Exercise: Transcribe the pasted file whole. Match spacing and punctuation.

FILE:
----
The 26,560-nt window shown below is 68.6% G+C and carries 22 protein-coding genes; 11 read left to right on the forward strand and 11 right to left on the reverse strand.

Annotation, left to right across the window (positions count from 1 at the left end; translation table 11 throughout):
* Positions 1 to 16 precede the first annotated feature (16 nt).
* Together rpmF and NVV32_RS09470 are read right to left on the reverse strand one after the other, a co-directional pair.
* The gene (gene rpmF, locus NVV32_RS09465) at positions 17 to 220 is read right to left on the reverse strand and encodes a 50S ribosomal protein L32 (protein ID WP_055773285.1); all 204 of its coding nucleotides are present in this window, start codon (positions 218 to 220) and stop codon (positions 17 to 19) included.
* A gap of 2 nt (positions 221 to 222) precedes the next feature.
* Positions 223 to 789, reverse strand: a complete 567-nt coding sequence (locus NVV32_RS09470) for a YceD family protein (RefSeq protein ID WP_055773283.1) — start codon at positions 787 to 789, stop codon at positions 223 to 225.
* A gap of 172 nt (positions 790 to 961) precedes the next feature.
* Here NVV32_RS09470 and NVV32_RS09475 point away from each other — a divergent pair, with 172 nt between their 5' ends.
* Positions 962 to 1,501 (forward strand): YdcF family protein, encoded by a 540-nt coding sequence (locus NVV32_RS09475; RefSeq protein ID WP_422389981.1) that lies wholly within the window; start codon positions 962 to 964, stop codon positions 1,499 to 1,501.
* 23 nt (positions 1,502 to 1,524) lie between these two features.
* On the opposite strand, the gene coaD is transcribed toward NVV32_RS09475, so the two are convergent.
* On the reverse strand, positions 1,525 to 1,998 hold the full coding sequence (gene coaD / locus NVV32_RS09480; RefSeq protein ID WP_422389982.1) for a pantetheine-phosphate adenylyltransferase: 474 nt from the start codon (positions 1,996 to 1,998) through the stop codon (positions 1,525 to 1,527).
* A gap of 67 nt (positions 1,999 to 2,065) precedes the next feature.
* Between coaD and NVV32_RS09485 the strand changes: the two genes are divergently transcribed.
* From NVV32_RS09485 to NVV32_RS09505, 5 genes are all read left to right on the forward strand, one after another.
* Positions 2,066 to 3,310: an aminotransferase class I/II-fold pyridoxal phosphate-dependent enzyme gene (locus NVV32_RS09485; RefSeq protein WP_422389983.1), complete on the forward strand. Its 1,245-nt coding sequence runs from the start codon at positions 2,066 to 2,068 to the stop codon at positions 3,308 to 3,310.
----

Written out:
The 26,560-nt window shown below is 68.6% G+C and carries 22 protein-coding genes; 11 read left to right on the forward strand and 11 right to left on the reverse strand.

Annotation, left to right across the window (positions count from 1 at the left end; translation table 11 throughout):
* Positions 1 to 16 precede the first annotated feature (16 nt).
* Together rpmF and NVV32_RS09470 are read right to left on the reverse strand one after the other, a co-directional pair.
* The gene (gene rpmF, locus NVV32_RS09465) at positions 17 to 220 is read right to left on the reverse strand and encodes a 50S ribosomal protein L32 (protein ID WP_055773285.1); all 204 of its coding nucleotides are present in this window, start codon (positions 218 to 220) and stop codon (positions 17 to 19) included.
* A gap of 2 nt (positions 221 to 222) precedes the next feature.
* Positions 223 to 789, reverse strand: a complete 567-nt coding sequence (locus NVV32_RS09470) for a YceD family protein (RefSeq protein ID WP_055773283.1) — start codon at positions 787 to 789, stop codon at positions 223 to 225.
* A gap of 172 nt (positions 790 to 961) precedes the next feature.
* Here NVV32_RS09470 and NVV32_RS09475 point away from each other — a divergent pair, with 172 nt between their 5' ends.
* Positions 962 to 1,501 (forward strand): YdcF family protein, encoded by a 540-nt coding sequence (locus NVV32_RS09475; RefSeq protein ID WP_422389981.1) that lies wholly within the window; start codon positions 962 to 964, stop codon positions 1,499 to 1,501.
* 23 nt (positions 1,502 to 1,524) lie between these two features.
* On the opposite strand, the gene coaD is transcribed toward NVV32_RS09475, so the two are convergent.
* On the reverse strand, positions 1,525 to 1,998 hold the full coding sequence (gene coaD / locus NVV32_RS09480; RefSeq protein ID WP_422389982.1) for a pantetheine-phosphate adenylyltransferase: 474 nt from the start codon (positions 1,996 to 1,998) through the stop codon (positions 1,525 to 1,527).
* A gap of 67 nt (positions 1,999 to 2,065) precedes the next feature.
* Between coaD and NVV32_RS09485 the strand changes: the two genes are divergently transcribed.
* From NVV32_RS09485 to NVV32_RS09505, 5 genes are all read left to right on the forward strand, one after another.
* Positions 2,066 to 3,310: an aminotransferase class I/II-fold pyridoxal phosphate-dependent enzyme gene (locus NVV32_RS09485; RefSeq protein WP_422389983.1), complete on the forward strand. Its 1,245-nt coding sequence runs from the start codon at positions 2,066 to 2,068 to the stop codon at positions 3,308 to 3,310.